Jing Tio opened Le Sanctuaire four years ago for a selfish but sensible reason. The 34-year-old Indonesian, an amateur chef who came to America in 1991 to study accounting at UCLA, started his business after discovering that no single shop in the greater Los Angeles area carried the quality and array of kitchen products that he wanted. Take blenders, for example. By his reckoning, most stores sell models that are underpowered (their blades spin too slowly to render sufficiently smooth lobster bisques and guacamoles) and have plastic or glass containers that are flimsy. He eventually found a suitable blender at a restaurant supply store that carried the Vita-Mix, which has a top speed of 3 horsepower and a polycarbonate container Tio describes as “really, really durable.”
Le Sanctuaire, which is located in Santa Monica, Calif., stocks the Vita-Mix blender as well as dried abalone, shark’s fin, caviar, foie gras, and truffles (when they are in season); a range of Chinese pu-erh teas, some of which have been aged for half a century; gold-plated serving utensils and decorated silverware from Spanish chef Ferran Adrià (of El Bulli fame); hundreds of cookbooks; and a 21-piece ceramic tea service designed by potter Eva Zeisel. The service is so elaborate that the Saint Petersburg, Russia, factory that produces it can yield only two sets per month. In January, Tio debuted another shop, in San Francisco, but it is open only to culinary professionals. The store carries exotic ingredients as well as restaurant-quality appliances, cookware, china, cutlery, and books.
At the Santa Monica location, in one stop, pros or amateurs can collect everything needed for an authentic version of Thai hot-and-sour soup: fresh Kaffir lime leaves, fish sauce, a copy of David Thompson’s definitive cookbook Thai Food, and a traditional Tom Yum serving bowl, made from brass or gold, plus any knives, pots, or ladles that the cooks might require. “For garlic, you can go to any grocery store,” Tio says. “But Kaffir lime leaves and fish sauce are musts for Thai cooking, and they can be hard to find. I am most likely to have them.”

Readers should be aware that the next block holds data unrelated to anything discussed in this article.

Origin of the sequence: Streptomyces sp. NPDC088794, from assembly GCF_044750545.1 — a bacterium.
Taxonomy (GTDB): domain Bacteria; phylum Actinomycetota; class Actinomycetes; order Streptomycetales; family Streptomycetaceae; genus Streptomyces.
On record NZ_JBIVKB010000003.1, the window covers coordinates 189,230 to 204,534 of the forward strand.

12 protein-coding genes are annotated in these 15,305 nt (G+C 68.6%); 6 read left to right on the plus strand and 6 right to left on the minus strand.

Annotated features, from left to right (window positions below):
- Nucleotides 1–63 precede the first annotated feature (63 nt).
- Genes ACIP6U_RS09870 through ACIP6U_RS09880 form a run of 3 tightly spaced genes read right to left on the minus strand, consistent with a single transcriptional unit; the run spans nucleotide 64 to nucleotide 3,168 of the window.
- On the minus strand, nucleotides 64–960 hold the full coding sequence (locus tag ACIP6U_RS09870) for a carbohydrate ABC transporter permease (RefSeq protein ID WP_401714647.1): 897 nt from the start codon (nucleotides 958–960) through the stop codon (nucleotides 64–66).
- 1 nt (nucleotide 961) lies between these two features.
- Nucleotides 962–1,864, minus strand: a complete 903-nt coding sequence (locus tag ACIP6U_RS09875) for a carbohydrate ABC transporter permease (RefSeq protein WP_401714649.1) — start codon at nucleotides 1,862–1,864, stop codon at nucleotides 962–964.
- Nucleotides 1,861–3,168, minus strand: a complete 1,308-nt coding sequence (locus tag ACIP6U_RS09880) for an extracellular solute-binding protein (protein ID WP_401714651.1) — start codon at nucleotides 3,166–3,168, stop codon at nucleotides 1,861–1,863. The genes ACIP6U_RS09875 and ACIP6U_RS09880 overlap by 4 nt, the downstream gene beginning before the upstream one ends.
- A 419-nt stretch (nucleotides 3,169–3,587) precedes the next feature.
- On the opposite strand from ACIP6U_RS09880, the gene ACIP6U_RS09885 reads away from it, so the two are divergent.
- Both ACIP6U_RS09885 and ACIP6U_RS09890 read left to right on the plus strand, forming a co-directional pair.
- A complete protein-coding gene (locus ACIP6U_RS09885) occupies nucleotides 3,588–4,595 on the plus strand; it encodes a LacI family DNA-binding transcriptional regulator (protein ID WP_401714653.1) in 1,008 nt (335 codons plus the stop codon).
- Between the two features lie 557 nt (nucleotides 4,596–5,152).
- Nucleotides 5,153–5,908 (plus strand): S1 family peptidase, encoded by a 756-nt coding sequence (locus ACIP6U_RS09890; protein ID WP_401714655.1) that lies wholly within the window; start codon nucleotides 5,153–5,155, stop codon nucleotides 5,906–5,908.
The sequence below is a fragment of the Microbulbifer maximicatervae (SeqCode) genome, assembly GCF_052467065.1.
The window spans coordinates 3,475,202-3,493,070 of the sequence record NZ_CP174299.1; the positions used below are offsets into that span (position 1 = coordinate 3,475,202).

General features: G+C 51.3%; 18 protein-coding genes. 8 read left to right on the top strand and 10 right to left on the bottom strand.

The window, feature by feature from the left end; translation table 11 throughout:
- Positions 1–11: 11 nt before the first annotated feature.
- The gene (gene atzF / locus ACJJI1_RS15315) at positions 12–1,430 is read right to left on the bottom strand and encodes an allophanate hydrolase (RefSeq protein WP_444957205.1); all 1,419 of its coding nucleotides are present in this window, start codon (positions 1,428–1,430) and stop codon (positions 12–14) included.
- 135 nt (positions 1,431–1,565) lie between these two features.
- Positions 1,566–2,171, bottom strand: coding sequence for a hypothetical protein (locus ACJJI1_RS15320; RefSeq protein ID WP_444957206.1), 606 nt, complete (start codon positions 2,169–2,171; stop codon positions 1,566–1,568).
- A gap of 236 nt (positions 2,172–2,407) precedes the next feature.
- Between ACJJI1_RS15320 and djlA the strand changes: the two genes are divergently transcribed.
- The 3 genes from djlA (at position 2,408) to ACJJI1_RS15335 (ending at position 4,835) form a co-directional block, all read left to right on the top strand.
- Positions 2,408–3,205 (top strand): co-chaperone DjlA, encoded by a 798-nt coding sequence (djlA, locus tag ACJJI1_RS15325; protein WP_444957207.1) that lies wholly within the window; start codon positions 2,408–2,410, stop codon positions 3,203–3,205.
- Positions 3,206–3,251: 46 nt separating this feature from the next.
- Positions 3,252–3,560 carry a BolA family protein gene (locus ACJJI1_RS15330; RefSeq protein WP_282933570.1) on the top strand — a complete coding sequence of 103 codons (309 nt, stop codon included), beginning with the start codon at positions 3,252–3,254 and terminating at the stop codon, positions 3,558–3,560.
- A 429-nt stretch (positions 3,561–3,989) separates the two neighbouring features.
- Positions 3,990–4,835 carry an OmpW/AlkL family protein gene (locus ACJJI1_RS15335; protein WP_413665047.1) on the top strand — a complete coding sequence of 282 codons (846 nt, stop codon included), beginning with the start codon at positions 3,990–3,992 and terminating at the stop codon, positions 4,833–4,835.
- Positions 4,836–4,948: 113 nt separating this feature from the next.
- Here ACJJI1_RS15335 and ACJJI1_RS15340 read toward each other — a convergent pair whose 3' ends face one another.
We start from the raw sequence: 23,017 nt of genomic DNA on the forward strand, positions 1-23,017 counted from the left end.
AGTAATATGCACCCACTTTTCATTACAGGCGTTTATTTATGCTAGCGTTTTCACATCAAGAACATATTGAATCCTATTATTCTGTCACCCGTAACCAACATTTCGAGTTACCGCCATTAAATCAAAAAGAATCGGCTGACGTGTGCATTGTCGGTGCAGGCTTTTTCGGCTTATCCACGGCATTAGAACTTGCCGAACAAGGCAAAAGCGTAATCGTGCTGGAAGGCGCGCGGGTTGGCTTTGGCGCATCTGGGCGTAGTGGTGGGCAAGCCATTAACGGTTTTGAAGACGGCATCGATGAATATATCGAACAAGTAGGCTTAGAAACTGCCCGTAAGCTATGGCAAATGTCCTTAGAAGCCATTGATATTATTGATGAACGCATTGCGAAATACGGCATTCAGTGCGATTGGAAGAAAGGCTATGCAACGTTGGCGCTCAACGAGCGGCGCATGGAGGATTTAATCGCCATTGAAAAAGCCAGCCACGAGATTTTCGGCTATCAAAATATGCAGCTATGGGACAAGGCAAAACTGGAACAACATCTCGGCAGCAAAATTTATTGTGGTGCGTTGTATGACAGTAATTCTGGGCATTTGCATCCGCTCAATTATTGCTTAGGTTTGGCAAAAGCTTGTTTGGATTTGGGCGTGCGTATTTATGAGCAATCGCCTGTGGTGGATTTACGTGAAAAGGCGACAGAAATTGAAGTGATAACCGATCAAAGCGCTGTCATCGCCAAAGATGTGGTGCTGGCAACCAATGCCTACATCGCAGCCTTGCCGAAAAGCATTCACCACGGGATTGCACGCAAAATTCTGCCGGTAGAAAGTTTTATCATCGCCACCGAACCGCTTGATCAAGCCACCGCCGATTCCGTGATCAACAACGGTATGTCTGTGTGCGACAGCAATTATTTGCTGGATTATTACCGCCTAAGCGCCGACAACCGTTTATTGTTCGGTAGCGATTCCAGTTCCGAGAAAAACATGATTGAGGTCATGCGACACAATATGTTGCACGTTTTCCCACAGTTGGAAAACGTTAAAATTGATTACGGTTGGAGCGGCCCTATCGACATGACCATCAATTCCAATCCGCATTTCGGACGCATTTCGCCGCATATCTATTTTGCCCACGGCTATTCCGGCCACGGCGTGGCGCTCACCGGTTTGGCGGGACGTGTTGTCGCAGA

The store’s selection constantly changes—“It’s about whatever hits me that day,” says Tio—but spices are a constant. He carries more than 150 varieties, many of which he imports from Indonesia, where his mother, who still lives there, negotiates with local farmers. Tio sells spice blends of his own making, including 10 different variations on Vadouvan, a type of French curry that he first tasted in Paris. One of these blends, priced at $64 per pound, includes toasted shallots, turmeric, ginger, and bird’s eye chile.
Le Sanctuaire’s success rests in part on Tio’s ability to locate novel products and quickly add them to his wares. Two years ago, he began offering Versawhip, an egg white substitute, within days of hearing about it from Wylie Dufresne, the chef who serves experimental cuisine at Manhattan’s WD-50 restaurant. “If I see potential [in an item], I need to start introducing it to people,” Tio says, noting that a sufficiently skilled chef can employ Versawhip to make a meringue from carrot juice. He still carries the product, but demand for it is not as strong as it was initially. “In the beginning, it was all excitement. But now it’s passé. It’s nothing special anymore,” he says. “Chefs are hungry to try new stuff.”
While he enjoys introducing his customers to unusual and sometimes unique ingredients, Tio eventually would like to be cooking with these items in the kitchen of his own restaurant. “I got sidetracked when I was researching equipment,” he says. “I got so far off, oh my God. Eventually, I do want to open a restaurant. But [here], I continue to learn new stuff every day and meet new people every day.”